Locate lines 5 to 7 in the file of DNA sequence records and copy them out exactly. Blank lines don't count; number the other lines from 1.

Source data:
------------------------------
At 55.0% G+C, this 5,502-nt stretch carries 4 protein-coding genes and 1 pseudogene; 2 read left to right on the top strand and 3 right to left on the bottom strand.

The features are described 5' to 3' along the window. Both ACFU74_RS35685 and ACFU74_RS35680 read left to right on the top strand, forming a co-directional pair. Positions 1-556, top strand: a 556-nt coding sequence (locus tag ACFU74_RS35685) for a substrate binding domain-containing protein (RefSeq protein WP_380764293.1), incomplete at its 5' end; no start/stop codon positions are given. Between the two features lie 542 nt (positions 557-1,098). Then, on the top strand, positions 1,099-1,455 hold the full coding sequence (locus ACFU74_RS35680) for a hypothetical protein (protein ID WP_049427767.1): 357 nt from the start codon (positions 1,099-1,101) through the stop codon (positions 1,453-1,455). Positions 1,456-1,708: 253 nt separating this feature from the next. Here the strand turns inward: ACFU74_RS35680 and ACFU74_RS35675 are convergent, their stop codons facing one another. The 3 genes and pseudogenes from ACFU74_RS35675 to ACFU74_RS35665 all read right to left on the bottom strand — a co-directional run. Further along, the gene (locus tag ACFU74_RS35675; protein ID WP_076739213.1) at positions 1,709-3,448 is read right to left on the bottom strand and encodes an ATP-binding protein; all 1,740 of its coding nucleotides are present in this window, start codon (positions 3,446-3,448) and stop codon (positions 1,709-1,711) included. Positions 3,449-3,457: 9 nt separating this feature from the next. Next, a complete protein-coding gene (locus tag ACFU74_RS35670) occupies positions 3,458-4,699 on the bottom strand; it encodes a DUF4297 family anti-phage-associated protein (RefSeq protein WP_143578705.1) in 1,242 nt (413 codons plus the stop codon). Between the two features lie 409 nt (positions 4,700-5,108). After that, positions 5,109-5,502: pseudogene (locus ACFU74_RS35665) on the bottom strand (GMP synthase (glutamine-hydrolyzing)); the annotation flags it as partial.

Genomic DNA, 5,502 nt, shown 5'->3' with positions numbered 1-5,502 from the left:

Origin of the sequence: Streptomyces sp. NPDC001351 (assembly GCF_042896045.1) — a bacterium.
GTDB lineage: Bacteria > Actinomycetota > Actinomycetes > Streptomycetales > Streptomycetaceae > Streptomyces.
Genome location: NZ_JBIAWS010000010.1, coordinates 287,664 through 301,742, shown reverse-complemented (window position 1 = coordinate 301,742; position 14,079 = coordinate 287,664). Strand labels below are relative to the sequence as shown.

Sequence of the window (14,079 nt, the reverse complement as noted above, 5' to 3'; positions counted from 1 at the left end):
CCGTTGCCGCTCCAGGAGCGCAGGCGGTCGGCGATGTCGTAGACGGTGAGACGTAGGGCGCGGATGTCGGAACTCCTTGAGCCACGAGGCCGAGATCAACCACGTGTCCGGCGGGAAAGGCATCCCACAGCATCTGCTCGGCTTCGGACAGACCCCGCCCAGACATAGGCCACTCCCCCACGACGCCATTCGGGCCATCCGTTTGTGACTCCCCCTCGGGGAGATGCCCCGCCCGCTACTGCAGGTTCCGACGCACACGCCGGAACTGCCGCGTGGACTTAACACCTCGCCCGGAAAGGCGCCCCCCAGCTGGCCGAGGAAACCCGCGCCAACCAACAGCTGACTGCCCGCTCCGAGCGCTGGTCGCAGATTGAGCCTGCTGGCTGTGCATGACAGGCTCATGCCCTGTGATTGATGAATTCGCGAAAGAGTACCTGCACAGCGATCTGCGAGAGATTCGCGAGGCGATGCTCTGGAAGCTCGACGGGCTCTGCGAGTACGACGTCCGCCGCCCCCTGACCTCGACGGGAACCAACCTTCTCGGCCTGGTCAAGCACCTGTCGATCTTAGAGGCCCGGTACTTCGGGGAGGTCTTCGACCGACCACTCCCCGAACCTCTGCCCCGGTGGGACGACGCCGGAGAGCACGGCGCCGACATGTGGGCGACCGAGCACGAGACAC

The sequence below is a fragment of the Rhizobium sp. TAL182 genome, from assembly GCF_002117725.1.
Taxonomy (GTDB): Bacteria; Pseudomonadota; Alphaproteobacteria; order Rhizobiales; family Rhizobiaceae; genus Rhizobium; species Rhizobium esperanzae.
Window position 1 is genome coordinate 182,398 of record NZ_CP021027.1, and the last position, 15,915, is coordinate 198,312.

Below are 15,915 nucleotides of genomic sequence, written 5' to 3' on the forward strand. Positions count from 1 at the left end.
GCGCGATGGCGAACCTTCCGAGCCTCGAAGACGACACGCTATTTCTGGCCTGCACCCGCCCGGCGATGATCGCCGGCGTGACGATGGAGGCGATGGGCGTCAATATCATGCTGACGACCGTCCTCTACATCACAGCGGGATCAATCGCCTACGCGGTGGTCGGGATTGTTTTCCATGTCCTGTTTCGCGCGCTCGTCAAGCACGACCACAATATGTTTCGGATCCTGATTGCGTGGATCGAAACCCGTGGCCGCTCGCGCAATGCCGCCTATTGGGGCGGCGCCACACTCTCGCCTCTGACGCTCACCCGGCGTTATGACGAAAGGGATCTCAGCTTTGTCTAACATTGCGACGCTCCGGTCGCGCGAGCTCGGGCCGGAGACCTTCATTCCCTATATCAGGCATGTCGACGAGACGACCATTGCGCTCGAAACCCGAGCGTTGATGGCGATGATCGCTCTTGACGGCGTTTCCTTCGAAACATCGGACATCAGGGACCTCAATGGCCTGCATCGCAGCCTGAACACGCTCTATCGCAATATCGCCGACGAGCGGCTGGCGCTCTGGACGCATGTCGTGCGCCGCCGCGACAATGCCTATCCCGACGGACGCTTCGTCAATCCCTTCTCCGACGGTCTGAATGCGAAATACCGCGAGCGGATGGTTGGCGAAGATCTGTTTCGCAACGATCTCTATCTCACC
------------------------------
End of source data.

GTDB lineage: Bacteria > Actinomycetota > Actinomycetes > Streptomycetales > Streptomycetaceae > Streptomyces.
Genome location: NZ_JBIAWS010000010.1, coordinates 287,664 through 301,742, shown reverse-complemented (window position 1 = coordinate 301,742; position 14,079 = coordinate 287,664). Strand labels below are relative to the sequence as shown.

Sequence of the window (14,079 nt, the reverse complement as noted above, 5' to 3'; positions counted from 1 at the left end):